Archaic bronze ritual wine vessel

Lot 121, Archaic bronze ritual wine vessel, Lei Western Zhou Dynasty, 17 1/4 inches high

Lot 121 is a large Archaic bronze ritual wine vessel, Lei Western Zhou Dynasty.  It is 17 1/4 inches high and has an estimate of $150,000 to $200,000.  It sold for $386,500.

Gilt bronze figure of a Lokapala

Lot 123, gilt bronze figure of a Lokapala, Tang Dynasty, 4 1/4 inches high

One of the most charming items in the auction is Lot 123, a gilt bronze figure of a Lokapala.  The Tang Dynasty figure is only 4 1/4 inches high.  It has an estimate of $25,000 to $35,000. It sold for $32,500.

Mother-of-pearl inlaid black lacquer table

Lot 137, mother-of-pearl inlaid black lacquer wine table, Jiu Zuo Ming Dynasty, Wanli period, 30 1/2 by 46 by 30 1/4 inches

Lot 137 is a mother-of-pearl lacquer wine table from the Wanli Period of the Ming Dynasty.  It measures 30 1/2 by 46 by 30 1/4 inches.  It was formerly in the collection of Mrs. Nelson A. Rockefeller, Roger Vivier Collection, the Rothschild Collection and Bernard Baruch Steinitz of Paris.  It has an ambitious estimate of $400,000 to $600,000. It failed to sell.

Limestone head of Buddha

Lot 125, head of Buddha, limestone, Northern Wei/Eastern Wei Dynasty, early 6th Century, 15 inches high

Lot 125 is a rare limestone head of Buddha, 15 inches high, Northern Wei/Eastern Wei Dynasty.  The early 6th Century work has an estimate of $80,000 to $120,000. It sold for $98,500.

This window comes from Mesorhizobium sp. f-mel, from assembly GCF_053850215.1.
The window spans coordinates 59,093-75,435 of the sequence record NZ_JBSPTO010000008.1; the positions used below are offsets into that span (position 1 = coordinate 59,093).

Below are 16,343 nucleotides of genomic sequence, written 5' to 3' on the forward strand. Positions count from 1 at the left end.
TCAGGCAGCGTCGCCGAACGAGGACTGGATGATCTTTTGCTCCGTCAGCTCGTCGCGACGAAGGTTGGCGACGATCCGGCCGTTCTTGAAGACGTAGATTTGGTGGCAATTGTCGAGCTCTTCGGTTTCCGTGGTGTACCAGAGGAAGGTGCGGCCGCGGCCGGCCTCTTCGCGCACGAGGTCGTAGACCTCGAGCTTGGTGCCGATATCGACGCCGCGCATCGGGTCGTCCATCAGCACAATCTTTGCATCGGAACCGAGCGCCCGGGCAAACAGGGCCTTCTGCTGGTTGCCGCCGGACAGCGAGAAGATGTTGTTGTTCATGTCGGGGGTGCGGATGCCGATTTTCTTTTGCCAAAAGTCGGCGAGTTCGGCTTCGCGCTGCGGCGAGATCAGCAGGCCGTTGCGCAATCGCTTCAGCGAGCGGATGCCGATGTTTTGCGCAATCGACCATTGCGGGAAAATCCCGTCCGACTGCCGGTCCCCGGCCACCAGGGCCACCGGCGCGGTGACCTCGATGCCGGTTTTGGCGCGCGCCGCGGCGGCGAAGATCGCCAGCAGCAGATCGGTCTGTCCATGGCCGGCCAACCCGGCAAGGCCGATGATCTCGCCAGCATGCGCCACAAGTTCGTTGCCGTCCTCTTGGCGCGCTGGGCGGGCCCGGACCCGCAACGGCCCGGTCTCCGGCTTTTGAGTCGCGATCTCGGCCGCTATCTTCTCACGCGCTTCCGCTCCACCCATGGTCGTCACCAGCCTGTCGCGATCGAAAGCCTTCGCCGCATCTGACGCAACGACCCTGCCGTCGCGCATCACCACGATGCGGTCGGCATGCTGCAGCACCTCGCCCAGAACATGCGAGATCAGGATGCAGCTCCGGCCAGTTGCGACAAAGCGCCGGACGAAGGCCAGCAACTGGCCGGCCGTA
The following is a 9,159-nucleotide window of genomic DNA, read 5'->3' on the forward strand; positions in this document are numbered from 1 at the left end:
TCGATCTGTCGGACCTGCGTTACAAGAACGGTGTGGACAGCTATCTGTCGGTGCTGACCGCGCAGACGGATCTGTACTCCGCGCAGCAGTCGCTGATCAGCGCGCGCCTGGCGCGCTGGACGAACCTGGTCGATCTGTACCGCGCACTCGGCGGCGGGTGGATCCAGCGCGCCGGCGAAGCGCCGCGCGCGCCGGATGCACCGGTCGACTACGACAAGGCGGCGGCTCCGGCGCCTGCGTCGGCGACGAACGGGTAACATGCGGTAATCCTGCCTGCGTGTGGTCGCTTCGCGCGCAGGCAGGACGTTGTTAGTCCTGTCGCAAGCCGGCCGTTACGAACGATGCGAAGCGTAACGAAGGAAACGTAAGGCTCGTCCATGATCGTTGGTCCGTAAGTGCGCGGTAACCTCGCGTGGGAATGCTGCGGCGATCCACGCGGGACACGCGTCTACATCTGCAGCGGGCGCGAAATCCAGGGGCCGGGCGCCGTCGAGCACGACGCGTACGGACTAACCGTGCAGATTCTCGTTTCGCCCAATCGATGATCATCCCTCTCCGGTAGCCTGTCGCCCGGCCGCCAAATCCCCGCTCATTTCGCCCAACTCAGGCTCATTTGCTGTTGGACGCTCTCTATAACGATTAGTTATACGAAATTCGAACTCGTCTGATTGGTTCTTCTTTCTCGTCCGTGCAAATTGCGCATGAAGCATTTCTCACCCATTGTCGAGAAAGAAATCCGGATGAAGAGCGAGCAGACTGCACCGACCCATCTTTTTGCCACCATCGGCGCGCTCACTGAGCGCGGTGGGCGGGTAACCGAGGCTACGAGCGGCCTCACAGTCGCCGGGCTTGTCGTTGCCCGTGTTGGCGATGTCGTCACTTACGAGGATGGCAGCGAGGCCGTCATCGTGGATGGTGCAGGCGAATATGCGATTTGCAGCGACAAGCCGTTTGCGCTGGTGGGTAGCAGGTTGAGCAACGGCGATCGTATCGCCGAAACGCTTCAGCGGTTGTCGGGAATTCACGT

"Orchids and Bamboo" by Zheng Xie

Lot 174, "Orchids and Bamboo" by Zheng Xie, ink and color on paper, three seals including one by the artist, 36 by 67 1/2 inches

Lot 174 is a large and impressive painting by Zheng Xie (1693-1765) entitled "Orchids and Bamboo."  Although it has some condition problems, it is very attractive and has an estimate of $150,000 to $250,000. It sold for $314,500.

"Ladies of the Han Palace" lantern-shaped vase

Lot 222, "Ladies of the Han Palace" lantern-shaped vase, Jiaqing iron-red seal mark and period, 12 1/2 inches high

Lot 222 is a brightly colored and handsome, "famille-rose" "Ladies of the Han Palace" lantern-shaped vase of the Jiaqing iron-red seal mark and period.  It is 12 1/2 inches high.  It has an estimate of $250,000 to $350,000. It sold for $902,500.

Lot 260, a fine and large pale celadon jade vase and cover, Qing Dynasty, Qianlong Period, sold for $926,500, more than triple its high pre-sale estimate.  It is 11 inches high.




ŠThe City Review and Michele Leight, 2009